Rosetta Code:Village Pump/Crafting short checklists
This is a particular discussion thread among many which consider Rosetta Code.
Checklists improve airline safety and reduce mortality in thoracic surgery. They could facilitate excellence on Rosetta Code, but would need to be short.
Two points emerge from an absorbing book by a US heart surgeon, Atul Gawunde, who studied Boeing's checklist development process ("The Checklist Manifesto – how to get things right"):
- A good checklist can make a surprising amount of difference – raising quality, preventing problems and saving time.
- Good checklists need to be very short, highly coherent and intelligible, and carefully focused on the absolute essentials.
Rosetta Code's Add a task page is helpful – a whole kitchen-full of varied ingredients for a meal – but if you glance through the Gawunde text, you will soon come to feel that that page, while excellent as a reference, is much too long to be regularly used (or to function effectively) as a pre-flight checklist in itself.
The explanatory text of the Rosetta Code language page, however, is already brief, coherent, well-considered, and readily digested. It captures 3 core goals, and would provide a very solid and simple framework for designing short and helpful checklists – not only for the framing of tasks, but also for the preparation of solutions, and for the shaping and judgement of editorial suggestions and contributions.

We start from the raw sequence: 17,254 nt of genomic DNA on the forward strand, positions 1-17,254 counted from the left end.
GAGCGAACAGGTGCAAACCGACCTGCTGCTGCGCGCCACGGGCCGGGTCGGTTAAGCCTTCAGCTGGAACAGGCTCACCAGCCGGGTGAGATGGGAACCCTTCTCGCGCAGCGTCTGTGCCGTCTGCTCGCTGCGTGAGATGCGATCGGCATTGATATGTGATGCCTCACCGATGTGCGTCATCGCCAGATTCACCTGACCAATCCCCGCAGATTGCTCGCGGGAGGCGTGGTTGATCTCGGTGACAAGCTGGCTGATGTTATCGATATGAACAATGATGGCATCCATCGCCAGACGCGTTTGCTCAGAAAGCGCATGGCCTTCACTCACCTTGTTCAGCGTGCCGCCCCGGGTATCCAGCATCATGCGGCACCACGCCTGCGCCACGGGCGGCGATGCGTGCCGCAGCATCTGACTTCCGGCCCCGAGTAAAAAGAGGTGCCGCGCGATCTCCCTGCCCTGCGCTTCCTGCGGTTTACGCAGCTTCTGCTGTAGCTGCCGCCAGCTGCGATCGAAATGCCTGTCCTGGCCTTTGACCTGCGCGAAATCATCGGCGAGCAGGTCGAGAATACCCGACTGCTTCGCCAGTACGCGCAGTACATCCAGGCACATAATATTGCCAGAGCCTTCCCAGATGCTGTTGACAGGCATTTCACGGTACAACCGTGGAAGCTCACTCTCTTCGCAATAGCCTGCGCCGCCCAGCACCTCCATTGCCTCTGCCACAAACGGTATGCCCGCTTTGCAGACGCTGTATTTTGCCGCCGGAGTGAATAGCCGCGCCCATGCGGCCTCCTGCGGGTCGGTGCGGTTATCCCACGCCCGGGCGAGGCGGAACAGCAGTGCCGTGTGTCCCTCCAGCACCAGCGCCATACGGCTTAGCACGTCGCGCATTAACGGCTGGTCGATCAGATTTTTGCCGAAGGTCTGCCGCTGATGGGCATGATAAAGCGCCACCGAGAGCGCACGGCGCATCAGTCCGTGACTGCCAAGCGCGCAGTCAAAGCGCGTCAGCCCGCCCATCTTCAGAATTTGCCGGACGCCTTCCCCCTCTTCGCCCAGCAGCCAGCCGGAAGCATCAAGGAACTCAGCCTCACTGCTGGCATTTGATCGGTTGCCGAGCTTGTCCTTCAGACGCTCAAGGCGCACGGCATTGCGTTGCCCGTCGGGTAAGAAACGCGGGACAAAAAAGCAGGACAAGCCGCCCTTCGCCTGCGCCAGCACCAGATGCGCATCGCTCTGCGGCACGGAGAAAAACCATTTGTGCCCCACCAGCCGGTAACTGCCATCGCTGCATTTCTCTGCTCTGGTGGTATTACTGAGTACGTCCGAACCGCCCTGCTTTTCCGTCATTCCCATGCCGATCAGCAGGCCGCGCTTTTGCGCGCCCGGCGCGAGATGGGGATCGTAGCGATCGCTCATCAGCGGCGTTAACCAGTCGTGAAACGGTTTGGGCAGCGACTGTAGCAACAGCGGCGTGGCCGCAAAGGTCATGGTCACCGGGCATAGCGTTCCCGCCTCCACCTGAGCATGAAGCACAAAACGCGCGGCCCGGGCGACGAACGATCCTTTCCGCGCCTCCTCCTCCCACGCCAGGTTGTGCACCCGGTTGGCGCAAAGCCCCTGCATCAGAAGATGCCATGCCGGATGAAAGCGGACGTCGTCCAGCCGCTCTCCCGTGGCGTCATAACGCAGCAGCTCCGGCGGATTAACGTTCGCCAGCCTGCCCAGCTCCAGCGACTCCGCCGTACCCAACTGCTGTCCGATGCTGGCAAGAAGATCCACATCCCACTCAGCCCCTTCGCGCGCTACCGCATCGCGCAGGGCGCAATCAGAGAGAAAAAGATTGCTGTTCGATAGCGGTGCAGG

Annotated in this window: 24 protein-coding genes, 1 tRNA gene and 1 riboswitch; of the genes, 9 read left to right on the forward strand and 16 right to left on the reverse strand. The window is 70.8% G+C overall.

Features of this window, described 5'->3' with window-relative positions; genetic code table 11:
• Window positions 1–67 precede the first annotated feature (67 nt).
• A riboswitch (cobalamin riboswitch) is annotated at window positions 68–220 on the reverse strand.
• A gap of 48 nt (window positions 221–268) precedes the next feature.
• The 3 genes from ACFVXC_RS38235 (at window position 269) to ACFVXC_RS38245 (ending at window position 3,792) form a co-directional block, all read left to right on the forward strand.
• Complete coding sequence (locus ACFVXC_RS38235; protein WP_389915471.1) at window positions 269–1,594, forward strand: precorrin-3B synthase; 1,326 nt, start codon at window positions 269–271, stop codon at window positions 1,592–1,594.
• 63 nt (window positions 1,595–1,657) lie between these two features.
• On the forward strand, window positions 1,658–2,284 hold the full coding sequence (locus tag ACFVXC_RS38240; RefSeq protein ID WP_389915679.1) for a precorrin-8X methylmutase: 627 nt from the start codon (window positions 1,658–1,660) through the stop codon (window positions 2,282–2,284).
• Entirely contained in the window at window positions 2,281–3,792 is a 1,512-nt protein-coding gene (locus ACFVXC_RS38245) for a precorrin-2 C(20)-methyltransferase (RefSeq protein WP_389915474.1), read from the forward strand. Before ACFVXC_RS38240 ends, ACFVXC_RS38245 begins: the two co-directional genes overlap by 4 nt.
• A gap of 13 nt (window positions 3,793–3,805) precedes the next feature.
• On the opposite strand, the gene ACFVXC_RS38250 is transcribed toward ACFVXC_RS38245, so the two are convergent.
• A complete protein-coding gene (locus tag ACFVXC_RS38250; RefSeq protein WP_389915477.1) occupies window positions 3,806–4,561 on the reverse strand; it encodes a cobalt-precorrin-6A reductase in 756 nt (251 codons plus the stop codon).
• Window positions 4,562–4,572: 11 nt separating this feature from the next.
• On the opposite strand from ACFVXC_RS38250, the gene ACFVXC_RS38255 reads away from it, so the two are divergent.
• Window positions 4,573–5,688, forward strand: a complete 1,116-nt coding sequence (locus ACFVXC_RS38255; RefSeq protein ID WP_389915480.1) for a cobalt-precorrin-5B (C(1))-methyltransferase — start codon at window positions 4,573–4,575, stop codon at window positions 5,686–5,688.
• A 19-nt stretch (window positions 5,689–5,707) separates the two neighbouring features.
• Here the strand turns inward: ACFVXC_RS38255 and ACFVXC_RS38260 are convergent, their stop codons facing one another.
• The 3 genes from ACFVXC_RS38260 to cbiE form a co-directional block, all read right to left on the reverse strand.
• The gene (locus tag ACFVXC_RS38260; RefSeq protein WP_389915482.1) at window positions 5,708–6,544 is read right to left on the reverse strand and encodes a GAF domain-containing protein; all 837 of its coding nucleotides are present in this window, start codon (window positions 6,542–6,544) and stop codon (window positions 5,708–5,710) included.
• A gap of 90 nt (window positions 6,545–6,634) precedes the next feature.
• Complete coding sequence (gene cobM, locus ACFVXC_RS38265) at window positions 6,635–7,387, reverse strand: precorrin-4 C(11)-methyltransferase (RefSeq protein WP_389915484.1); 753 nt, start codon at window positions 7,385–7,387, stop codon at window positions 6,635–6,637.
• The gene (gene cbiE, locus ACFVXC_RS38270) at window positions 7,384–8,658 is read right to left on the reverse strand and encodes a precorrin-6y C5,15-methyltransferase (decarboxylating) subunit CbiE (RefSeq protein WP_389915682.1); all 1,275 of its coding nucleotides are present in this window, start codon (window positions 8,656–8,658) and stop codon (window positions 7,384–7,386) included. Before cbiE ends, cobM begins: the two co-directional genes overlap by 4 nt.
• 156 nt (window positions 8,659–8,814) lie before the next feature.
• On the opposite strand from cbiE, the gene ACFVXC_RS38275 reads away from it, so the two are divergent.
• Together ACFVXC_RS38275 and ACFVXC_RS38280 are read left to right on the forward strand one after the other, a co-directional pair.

The 3 core goals of Rosetta Code are of course:
- To present solutions to the same task in as many different languages as possible,
- to demonstrate how languages are similar and different, and
- to aid a person with a grounding in one approach to a problem in learning another.
A suggestion: I think it could be tremendously helpful, and make consistent excellence of this remarkable learning resource very much easier to achieve, if we were to prepare 3 short pre-flights checklists – one each for:
- - Adding new tasks,
- - Submitting solutions, and
- - Making editorial suggestions and changes
I also think that a very helpful structure for these checklists would be for each to have:
- Just three brief sections – one for each of Rosetta Code's 3 core goals,
- and in each section, just 2-4 things to check, or 2-4 questions to ask oneself, as an aid to checking breadth of relevance, depth of insight, and helpfulness to learners.